Portrait of Countess Samoilova
Hillwood Mansion, Pavilion
Briullov, Karl Pavlovich
Oil on canvas
H. 105 9/16 in., W. 78 3/4 in.
Karl Briullovís portrait of his intimate friend Countess Julia Samoilova is perhaps the artistís most important work in a museum outside Russia. Painted shortly after his monumental Last Day of Pompeii (1832; State Russian Museum, St. Petersburg), the portrait marked the pinnacle of Briullovís long sojourn in Italy and endured as one of the many tributes he painted to the beauty and friendship of the countess.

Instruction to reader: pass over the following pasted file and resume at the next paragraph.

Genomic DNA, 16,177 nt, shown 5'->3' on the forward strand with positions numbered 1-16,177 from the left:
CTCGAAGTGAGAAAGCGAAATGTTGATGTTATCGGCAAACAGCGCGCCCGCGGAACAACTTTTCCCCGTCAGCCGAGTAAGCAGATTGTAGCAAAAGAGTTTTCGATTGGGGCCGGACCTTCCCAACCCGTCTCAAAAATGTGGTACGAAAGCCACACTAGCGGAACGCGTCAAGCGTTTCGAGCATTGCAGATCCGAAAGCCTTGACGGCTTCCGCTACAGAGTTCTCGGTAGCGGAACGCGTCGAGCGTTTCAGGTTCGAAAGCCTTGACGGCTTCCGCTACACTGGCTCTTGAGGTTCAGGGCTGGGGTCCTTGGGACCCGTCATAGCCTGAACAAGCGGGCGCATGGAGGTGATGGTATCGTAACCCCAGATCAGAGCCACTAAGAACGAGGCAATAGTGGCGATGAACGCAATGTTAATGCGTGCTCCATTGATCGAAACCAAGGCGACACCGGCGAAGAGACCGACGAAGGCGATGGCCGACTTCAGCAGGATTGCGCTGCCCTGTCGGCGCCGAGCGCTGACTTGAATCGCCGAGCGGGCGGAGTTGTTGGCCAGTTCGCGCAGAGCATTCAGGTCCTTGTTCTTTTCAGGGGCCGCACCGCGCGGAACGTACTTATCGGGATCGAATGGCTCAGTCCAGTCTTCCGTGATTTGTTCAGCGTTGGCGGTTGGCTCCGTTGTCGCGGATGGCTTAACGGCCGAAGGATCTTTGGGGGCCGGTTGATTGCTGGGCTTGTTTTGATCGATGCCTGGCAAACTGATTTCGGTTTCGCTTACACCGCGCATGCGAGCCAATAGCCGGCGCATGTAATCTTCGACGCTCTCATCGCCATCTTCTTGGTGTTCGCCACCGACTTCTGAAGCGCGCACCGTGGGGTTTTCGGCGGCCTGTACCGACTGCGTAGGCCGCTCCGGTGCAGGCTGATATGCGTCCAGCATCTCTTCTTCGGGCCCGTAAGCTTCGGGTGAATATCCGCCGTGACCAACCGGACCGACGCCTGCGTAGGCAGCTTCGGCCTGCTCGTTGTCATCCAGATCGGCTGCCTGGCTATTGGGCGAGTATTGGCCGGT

Samoilova became a longtime resident of Italy after she incurred the displeasure of Nicholas I with her extravagant social life. The wealthy countess entertained the intellectual elite of her day, including the Russian writers Turgenev and Zhukovskii and the Italian composers Donizetti, Verdi, and Giovanni Pacini. To Briullov, she epitomized femininity and beauty, and he portrayed her in a scene of joyful welcome and fashionable elegance.
Bequest of Marjorie Merriweather Post, 1973
1 Related Media Item
Content Copyright © Hillwood Estate, Museum & Gardens. All Rights Reserved.